RHYS BOWEN :
I've decided there are certain things I need in the place where I live. I don't do well in cities with noise. I need to be close to nature. I need sunshine. I need beauty. I need hills. It's part of my Welsh heritage, I suppose, that there has to be a nearby mountain. I can remember the first time I saw a mountain. My Aunt Gwladys took me to relatives in Wales. We arrived at night. In the morning I opened the curtains and there was a mountain outside my window. I was only about seven at the time but I remember feeling "This is it. This is what things should look like."
We spent three years in Texas, flat as a pancake. Every day I'd drive down the freeway trying to invent hills on the horizon in my head.
So I think I've made the right choice about where to live. It's not perfect, of course. The traffic has become horrible. There are gangs and shootings in the Bay Area. And I do get the occasional fantasy about buying a cottage in England and walking to the village with my basket over my arm to buy the eggs. But then I remember that it rains in UK and I escape to Arizona to have sunshine year round. And I read the English newspapers and see that life is no longer idyllic there.
So I think I'm pretty fortunate to have lived in a place that feels right for most of my life. I lived in Sydney once with its lovely harbor--oh, and I really appreciate water nearby which is one of the reasons I couldn't live in Arizona all year. But I love my stark mountains and cactus in the winter. And in both cases having a big city within reach for concerts, art galleries etc.
So how about you--why did you choose where you live? Would you live somewhere else if you could?
LUCY BURDETTE: For me it's salt water. My mother was an utter nut about the ocean and it rubbed off! I can remember deciding to move to Boulder when I was just out of college. I was so excited to get away from New Jersey. But the mountains closed in around me as we drove into town and I panicked. Felt so claustrophobic that I simply kept driving until I reached the other coast...
I did enjoy four years in Knoxville, TN, but my preference is to be closer to the coast.
DEBORAH CROMBIE: Someone asked me just the other day at a book event why I live where I live. Good question. We do have a few slightly rolling hills here north of Dallas, Rhys! I grew up here, not in the town where I live now, but close enough that it is all home territory for me, and there must be some part of me that needs that grounding. I have had fantasies of just pulling up stakes and going somewhere completely different, but... I have family here--my mother, still, and my daughter. We love our old house, and our town (listed as one of most desirable places to live in the US, actually.) And I don't think Rick and I could ever agree on a different place. He likes big mountains--Colorado, the Rockies, which don't appeal to me at all. I love the ocean. I love green, soft rolling hills, lots of big trees. And I LOVE cities. In an ideal world I would probably choose a cottage somewhere in southern England, and a flat in London. Dream on...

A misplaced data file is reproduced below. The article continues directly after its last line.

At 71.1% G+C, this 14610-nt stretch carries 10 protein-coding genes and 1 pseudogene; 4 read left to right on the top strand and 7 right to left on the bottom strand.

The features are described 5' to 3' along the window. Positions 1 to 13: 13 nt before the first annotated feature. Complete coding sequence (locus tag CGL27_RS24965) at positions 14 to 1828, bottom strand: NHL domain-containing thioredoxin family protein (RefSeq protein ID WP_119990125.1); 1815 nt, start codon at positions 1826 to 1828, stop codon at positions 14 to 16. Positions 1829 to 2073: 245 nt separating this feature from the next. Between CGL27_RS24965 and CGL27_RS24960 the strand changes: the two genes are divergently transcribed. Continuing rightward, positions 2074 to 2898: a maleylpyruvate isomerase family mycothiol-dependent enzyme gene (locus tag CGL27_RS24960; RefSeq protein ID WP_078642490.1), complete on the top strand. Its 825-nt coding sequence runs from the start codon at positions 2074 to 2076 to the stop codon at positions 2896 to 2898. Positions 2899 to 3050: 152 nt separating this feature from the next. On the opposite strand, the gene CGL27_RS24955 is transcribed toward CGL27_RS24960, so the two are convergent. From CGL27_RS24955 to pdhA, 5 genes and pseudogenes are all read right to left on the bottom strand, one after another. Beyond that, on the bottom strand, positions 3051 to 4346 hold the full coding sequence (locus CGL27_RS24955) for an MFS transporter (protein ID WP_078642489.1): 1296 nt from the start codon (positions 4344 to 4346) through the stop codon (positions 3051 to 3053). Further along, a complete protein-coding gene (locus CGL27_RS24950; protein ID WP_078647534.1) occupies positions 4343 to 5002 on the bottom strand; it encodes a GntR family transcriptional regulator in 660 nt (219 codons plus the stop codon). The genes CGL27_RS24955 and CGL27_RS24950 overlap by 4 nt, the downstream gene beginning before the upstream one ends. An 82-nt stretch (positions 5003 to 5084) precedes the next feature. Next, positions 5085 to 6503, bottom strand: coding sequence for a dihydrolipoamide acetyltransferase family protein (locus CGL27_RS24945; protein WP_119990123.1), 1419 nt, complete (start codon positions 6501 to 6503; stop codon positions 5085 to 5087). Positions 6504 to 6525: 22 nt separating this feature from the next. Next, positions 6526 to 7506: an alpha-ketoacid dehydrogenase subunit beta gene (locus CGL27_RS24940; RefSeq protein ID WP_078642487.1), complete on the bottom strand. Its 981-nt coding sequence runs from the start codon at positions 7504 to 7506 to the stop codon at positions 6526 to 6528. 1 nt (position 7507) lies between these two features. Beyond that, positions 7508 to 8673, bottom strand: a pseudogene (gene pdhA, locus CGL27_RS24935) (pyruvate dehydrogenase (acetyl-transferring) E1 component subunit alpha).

JULIA SPENCER-FLEMING: I'll join you in the Suffolk cottage and the flat in London, Deb! I love where we live - a very rural area just a half hour from Maine's largest city - but I've loved everywhere I've lived. I think growing up in the military and moving so frequently in my childhood and youth gave me a different perspective on "home." My mother always said there's something to like in anyplace you go, and her philosophy has shaped how I approach my habitats. Ross and I have been in southern Maine for almost twenty-five years now (!!!)and I love the ocean and the mountains, but if we had to pull up stakes and move to, say, the flatlands of Illinois, I'd look forward to seeing what was exciting and different about the new place.
JAN BROGAN - This question is especially relevant for me because we put our house on the market with the idea of moving out of the suburbs and into the city. We loved a few condos we saw, but when we came home and looked out into our beautiful yard with the granite ledge and everything in bloom, we looked at each other and said: Can we really move? We're not entirely sure.
HALLIE EPHRON: I grew up in LA, but when I went to NYC for college I found the east coast much more to my liking. (Nowadays, visiting LA makes me feel old, fat, and poor.)
We live just outside Boston, walking distance to the subway. It's the perfect combination of quiet suburban (LOVE my backyard -- it calms me to sit there and watch the grass grow; I also love it that I can throw a big party and everyone can park easily on the street) and quick access to the city.
Havin' my cake...
HANK PHILLIPPI RYAN: I grew up in flat flat flat Indiana...moved in my twenties to fabulous glorious Washington DC--loved. Power, insiders, center of the universe, it felt like. Moved to beautiful Atlanta--and it was terrific, but a much slower pace. Now after 30 years in Boston--I can't imagine living anywhere else. (South of France etc, and such, aside..) Even after all this time, I see the ocean, and think--whoa. We don't have this in Indiana.
But yeah, our 100 year old house is just outside of the city--takes us 14 minutes to get into town. Now our gardens are FILLED with tulips and the ducks are back
So let's hear from YOU. Do you live where you do because you have to for work? Or is it the place of your choosing?